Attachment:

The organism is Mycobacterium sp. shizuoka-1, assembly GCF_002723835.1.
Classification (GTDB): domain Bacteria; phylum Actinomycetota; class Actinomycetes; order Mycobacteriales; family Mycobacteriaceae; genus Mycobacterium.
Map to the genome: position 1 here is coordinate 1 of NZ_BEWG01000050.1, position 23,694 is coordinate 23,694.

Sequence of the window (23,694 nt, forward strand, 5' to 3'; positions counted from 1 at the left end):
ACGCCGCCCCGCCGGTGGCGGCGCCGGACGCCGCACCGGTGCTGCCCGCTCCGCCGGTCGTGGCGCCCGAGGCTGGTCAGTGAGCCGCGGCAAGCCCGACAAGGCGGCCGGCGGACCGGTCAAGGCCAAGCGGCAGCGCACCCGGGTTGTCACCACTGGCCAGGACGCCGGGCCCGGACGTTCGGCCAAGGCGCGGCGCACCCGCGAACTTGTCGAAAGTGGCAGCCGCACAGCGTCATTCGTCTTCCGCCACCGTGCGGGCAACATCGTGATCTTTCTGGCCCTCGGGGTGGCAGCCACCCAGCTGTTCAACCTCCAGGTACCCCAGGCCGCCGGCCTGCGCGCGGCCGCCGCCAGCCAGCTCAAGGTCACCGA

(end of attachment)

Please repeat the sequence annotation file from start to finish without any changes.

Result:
The organism is Mycobacterium sp. shizuoka-1, assembly GCF_002723835.1.
Classification (GTDB): domain Bacteria; phylum Actinomycetota; class Actinomycetes; order Mycobacteriales; family Mycobacteriaceae; genus Mycobacterium.
Map to the genome: position 1 here is coordinate 1 of NZ_BEWG01000050.1, position 23,694 is coordinate 23,694.

Sequence of the window (23,694 nt, forward strand, 5' to 3'; positions counted from 1 at the left end):
ACGCCGCCCCGCCGGTGGCGGCGCCGGACGCCGCACCGGTGCTGCCCGCTCCGCCGGTCGTGGCGCCCGAGGCTGGTCAGTGAGCCGCGGCAAGCCCGACAAGGCGGCCGGCGGACCGGTCAAGGCCAAGCGGCAGCGCACCCGGGTTGTCACCACTGGCCAGGACGCCGGGCCCGGACGTTCGGCCAAGGCGCGGCGCACCCGCGAACTTGTCGAAAGTGGCAGCCGCACAGCGTCATTCGTCTTCCGCCACCGTGCGGGCAACATCGTGATCTTTCTGGCCCTCGGGGTGGCAGCCACCCAGCTGTTCAACCTCCAGGTACCCCAGGCCGCCGGCCTGCGCGCGGCCGCCGCCAGCCAGCTCAAGGTCACCGA